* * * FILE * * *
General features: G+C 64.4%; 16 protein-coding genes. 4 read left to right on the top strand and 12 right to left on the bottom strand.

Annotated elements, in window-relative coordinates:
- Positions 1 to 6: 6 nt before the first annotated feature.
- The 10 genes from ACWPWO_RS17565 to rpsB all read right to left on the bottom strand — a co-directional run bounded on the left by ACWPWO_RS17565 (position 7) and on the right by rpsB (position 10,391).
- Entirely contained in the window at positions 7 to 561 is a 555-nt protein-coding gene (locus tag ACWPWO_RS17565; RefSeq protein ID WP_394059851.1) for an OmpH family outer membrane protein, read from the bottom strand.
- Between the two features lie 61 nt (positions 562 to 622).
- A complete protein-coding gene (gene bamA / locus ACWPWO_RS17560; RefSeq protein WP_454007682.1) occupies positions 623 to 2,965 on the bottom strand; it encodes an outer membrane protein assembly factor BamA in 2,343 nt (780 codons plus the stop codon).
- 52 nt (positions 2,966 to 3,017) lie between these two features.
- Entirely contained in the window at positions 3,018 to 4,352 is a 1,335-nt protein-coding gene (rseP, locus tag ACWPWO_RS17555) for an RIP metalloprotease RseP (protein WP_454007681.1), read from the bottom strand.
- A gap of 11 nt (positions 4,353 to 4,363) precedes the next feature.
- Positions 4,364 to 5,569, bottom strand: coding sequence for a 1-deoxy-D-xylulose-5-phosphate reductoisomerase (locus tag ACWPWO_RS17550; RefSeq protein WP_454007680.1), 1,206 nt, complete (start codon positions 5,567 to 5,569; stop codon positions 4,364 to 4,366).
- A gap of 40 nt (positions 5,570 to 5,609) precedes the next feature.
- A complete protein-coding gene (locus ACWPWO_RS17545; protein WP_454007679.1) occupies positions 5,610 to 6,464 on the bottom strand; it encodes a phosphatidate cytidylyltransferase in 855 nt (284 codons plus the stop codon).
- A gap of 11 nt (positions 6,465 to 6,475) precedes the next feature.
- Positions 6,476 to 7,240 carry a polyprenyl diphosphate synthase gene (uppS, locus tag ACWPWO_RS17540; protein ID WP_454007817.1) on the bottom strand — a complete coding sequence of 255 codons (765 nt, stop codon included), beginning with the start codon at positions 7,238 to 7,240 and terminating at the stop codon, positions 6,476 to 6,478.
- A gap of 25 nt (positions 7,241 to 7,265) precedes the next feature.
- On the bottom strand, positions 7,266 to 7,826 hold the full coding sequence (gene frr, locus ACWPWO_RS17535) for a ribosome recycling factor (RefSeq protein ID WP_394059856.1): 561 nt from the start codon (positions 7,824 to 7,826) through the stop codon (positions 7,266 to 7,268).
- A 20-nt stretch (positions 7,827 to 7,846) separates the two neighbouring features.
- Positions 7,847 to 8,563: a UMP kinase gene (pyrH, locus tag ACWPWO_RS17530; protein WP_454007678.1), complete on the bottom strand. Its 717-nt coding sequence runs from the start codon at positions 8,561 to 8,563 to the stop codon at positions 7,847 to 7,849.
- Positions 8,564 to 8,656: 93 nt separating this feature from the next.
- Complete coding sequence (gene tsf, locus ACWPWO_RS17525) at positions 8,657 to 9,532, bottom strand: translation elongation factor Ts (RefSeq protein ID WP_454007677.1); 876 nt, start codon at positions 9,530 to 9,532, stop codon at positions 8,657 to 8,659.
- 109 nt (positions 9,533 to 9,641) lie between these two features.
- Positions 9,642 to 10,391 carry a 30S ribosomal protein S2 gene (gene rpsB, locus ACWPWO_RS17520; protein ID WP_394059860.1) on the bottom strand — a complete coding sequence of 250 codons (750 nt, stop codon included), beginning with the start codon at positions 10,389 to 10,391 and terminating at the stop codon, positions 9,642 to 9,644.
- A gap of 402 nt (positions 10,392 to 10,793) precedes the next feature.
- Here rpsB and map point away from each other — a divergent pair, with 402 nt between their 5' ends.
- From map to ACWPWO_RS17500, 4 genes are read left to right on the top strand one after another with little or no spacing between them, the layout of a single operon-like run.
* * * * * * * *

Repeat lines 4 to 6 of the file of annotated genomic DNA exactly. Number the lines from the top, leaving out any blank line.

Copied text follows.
- The 10 genes from ACWPWO_RS17565 to rpsB all read right to left on the bottom strand — a co-directional run bounded on the left by ACWPWO_RS17565 (position 7) and on the right by rpsB (position 10,391).
- Entirely contained in the window at positions 7 to 561 is a 555-nt protein-coding gene (locus tag ACWPWO_RS17565; RefSeq protein ID WP_394059851.1) for an OmpH family outer membrane protein, read from the bottom strand.
- Between the two features lie 61 nt (positions 562 to 622).